24. The investment program spelt out in the PDES should be accompanied by a monitorable priority plan for institutional and policy reforms. Far reaching institutional and policy reforms will be needed to ensure that proposed investments achieve the targeted results. For example, the Kandadji development program will need to be accompanied by reforms of key institutions in the energy and irrigation sector, such as the Nigerien Office for Irrigation (ONAHA) and the power sector utility (NIGELEC) as well as tariff reforms. Another example would be reforms of road maintenance funding and management arrangements to accompany investments in the road sector.

25. In order to enhance the management of aid and to promote aid effectiveness, staffs would welcome the preparation of an aid strategy to complement the PDES. Such a strategy could guide donor coordination, the choice of aid instruments and the role of budget support, the use of country systems, and the implementation of measures to strengthen aid effectiveness. As such, an aid strategy could also serve as the basis for enhanced mutual accountability between the Nigerien authorities and its technical and financial partners. Overall aid levels to Niger as reported in OECD aid statistics are low and efforts to mobilize further donor resources are welcome and needed. A large share of aid is currently delivered outside government, either through NGOs or direct execution by donor agencies. As highlighted in the World Development Report on Development and Security, large aid flows outside government can undermine the credibility and stability of government. Staffs thus encourage government to continue strengthening public financial management systems in order to enhance donor confidence in the reliability of these systems for the delivery of aid.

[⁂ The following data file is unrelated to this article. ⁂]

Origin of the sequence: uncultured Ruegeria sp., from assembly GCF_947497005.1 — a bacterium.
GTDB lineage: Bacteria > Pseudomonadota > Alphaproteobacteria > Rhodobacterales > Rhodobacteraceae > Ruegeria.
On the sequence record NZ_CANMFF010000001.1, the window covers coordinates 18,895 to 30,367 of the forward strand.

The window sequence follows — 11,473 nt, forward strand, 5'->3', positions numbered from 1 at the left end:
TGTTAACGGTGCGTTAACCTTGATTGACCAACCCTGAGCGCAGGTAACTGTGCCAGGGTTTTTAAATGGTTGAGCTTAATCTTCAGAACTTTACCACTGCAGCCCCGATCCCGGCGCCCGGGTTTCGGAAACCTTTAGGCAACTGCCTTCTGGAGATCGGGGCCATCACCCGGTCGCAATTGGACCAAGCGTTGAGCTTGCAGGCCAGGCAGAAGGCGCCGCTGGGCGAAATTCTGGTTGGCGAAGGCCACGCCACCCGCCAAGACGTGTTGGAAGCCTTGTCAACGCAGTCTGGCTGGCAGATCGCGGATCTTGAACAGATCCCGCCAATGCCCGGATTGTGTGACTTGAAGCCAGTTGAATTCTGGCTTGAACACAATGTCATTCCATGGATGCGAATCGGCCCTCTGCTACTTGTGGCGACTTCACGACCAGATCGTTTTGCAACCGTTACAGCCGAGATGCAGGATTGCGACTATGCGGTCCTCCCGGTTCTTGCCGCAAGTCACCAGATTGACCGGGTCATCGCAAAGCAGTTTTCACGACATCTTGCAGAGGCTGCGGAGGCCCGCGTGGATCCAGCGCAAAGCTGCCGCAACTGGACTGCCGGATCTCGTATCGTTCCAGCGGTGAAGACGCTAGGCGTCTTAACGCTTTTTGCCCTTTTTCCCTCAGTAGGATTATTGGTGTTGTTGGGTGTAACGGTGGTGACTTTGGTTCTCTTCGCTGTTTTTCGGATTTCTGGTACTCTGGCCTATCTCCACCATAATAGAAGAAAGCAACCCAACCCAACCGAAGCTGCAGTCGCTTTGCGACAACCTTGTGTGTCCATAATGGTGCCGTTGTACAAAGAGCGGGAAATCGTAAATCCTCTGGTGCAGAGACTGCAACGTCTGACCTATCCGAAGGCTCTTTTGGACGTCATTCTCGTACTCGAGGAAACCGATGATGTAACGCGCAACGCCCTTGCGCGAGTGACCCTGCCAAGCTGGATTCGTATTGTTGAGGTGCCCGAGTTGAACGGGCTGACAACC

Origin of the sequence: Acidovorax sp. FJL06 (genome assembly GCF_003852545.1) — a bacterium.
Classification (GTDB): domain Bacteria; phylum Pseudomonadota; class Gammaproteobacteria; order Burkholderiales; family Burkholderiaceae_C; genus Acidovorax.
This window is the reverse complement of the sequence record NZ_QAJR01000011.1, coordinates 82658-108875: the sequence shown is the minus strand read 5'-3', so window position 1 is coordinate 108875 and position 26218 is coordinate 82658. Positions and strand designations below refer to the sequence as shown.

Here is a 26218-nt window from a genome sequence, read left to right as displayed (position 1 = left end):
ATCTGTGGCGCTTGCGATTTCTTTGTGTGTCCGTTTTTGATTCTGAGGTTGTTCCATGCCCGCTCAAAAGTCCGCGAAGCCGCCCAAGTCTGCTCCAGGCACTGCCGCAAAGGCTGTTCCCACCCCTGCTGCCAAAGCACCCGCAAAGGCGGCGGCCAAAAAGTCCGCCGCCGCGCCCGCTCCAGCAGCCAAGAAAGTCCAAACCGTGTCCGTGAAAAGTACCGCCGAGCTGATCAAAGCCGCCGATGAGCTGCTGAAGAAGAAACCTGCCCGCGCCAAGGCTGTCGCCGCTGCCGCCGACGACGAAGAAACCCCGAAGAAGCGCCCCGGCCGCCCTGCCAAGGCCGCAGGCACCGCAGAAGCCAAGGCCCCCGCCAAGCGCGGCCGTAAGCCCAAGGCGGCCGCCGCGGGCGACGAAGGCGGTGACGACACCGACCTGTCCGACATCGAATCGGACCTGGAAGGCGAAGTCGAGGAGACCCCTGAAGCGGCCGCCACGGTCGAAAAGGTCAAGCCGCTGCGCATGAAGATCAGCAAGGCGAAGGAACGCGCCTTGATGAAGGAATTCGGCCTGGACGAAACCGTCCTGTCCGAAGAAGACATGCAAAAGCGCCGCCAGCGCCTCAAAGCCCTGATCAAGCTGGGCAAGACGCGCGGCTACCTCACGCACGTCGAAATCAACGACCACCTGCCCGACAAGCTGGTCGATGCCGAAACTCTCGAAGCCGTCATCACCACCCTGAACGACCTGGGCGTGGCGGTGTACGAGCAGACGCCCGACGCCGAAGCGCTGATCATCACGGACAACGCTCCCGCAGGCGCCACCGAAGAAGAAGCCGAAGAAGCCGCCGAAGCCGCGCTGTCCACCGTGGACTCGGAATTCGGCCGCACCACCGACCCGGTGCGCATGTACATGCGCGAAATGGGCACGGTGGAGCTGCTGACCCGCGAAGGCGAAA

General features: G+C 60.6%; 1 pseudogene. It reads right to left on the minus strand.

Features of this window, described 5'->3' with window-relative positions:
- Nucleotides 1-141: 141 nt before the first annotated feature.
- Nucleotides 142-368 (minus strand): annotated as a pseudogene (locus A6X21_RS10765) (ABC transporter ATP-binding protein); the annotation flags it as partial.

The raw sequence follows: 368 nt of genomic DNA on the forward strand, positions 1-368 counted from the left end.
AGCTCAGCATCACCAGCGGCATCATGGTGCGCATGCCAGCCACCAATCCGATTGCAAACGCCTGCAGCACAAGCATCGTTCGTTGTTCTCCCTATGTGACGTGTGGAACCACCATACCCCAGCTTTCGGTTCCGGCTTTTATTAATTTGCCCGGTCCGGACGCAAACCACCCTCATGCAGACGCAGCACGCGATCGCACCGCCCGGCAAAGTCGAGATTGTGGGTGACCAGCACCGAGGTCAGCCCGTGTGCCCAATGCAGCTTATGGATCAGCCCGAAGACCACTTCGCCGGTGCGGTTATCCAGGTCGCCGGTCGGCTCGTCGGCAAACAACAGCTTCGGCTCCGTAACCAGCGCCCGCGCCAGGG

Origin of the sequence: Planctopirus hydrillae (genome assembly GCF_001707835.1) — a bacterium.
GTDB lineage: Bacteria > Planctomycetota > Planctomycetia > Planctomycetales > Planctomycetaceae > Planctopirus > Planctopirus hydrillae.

Selective Observations on the Five PDES Pillars

26. The World Bank’s 2011 Poverty Assessment notes that crop yields in Niger are half of the West African average (except for rice), an observation that perhaps merits greater consideration in the PDES. Low producer prices and high levels of risk deter the investment necessary for higher yields. Reducing the rent extracted by transport cartels by freeing-up competition would allow producer prices to rise without increasing consumer prices. Conversely, cartelization of transport captures the benefits of other reforms and investments aimed at boosting productivity, without bringing benefits to consumers or increasing farm incomes. In this regard, the recent Bank report “Africa Can Help Feed Africa” notes the economic impact in Niger of national quotas for freight, and the queuing system for freight allocation, finding that these increase prices for food staples for consumers, exacerbating food insecurity.